BENNINGTON — The Legislature agreed Tuesday to extend the statute of limitations on crimes committed against children after a local prosecutor sought changes following the trial of former Penn State assistant football coach Jerry Sandusky.
40-year statute of limitations
Sexual crimes committed against a child will now have a 40-year statute of limitations. Current law only allows for prosecution of sexual assault, lewd and lascivious conduct, sexual exploitation of a minor within 10 years after it is reported or until a child turns 24.
Bennington County Chief Deputy State’s Attorney Christina Rainville said the Sandusky case was a “watershed moment” for her and led her to seek a change in Vermont law. She approached Bennington County Democratic Sen. Dick Sears, the chairman of the Senate Judiciary Committee, to seek an extended limit.
“Pennsylvania was able to go to trial with eight victims (against Sandusky),” Rainville said. “We can never do that because our cases are always barred by statute of limitations.
Rainville said six of the eight victims in the Sandusky case would not have been able to bring charges in Vermont because they would have been time-barred.
“We have kids reporting at ages 3 and 4, so it expires at 13 or 14. Children who have been sexually assaulted at ages 3 and 4, or when they’re young, the overwhelming majority develop post-traumatic stress disorder. We’re fighting just to keep these kids in school versus residential placement. They’re in no shape to be working with the prosecution and bringing cases to trial. That 10-year provision just has to go,” Rainville said. “Every year I have to dismiss cases either permanently or with no ability to bring them within the 10-year period.”
Rainville said there is typically at least one case per year in Bennington County that cannot be prosecuted because the statute of limitations had expired.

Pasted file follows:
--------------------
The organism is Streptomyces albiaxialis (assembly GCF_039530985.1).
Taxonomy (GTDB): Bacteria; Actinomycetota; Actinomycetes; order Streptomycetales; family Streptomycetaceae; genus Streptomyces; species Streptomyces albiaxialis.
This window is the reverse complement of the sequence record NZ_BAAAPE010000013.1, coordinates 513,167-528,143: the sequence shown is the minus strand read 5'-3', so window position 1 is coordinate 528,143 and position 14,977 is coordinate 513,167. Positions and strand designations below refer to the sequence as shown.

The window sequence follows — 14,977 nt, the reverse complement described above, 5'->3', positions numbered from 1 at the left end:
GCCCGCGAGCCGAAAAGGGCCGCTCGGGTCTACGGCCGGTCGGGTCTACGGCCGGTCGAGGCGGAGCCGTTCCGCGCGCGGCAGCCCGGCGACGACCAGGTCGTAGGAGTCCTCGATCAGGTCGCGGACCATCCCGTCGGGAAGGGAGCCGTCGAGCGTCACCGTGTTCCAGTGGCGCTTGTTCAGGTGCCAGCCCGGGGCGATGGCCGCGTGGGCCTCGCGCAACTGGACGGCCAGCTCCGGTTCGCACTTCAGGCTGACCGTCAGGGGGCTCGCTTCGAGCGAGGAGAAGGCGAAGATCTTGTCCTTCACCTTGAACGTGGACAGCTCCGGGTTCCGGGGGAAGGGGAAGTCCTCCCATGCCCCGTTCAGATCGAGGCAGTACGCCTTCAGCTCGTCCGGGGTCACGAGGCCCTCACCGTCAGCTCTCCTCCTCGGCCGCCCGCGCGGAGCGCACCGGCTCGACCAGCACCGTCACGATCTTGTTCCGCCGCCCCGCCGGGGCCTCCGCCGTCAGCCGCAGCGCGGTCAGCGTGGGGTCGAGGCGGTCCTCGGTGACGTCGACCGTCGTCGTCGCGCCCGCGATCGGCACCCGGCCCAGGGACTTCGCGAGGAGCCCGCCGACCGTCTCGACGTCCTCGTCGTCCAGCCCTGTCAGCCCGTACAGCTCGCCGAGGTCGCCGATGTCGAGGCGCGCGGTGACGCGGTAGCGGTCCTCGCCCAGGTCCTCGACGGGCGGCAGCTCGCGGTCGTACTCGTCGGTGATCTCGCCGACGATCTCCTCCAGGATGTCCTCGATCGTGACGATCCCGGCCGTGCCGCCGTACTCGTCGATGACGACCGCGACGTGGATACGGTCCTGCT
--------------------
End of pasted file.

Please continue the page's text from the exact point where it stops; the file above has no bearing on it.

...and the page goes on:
Sears introduced legislation that passed the Senate allowing for cases to be prosecuted until the victim turned 40. A House version eliminated the statute of limitations altogether. A conference committee resulted in a deal Tuesday that settled on a 40-year statute of limitations from the time a crime is committed.
“I think it’s a pretty good agreement. Both sides came a long way and we got a bill,” Sears said.
Members of the Senate Judiciary Committee were not willing to eliminate the limit, according to Sears. He said they feared defendants would be harmed because witnesses from decades ago may be unavailable.
Rainville said she is pleased with the 40-year agreement. It will help protect children from offenders that previously could not be prosecuted, but may still be around children, she said.
“The worst part is where it prevents us from protecting today’s children. That’s the part that really keeps me up at night. There are people in town who the police know have a history in old cases that we can’t bring because the statute of limitations has expired. They know they’re having contact with children.
In one recent case, a man was accused by four victims in the 1990s of sexual crimes. The statute prevented prosecution, however, and a new victim came forward, according to Rainville.
“It’s the exact same pattern he engaged in in the 1990s and he had been out on the street. Now we have another child who’s developed post-traumatic stress disorder and it should have just never happened,” she said.
Gov. Peter Shumlin is expected to sign the legislation into law in five to 10 days, according to Sears. It will take effect immediately.
Contact Neal P. Goswami at firstname.lastname@example.org, or follow on Twitter: @nealgoswami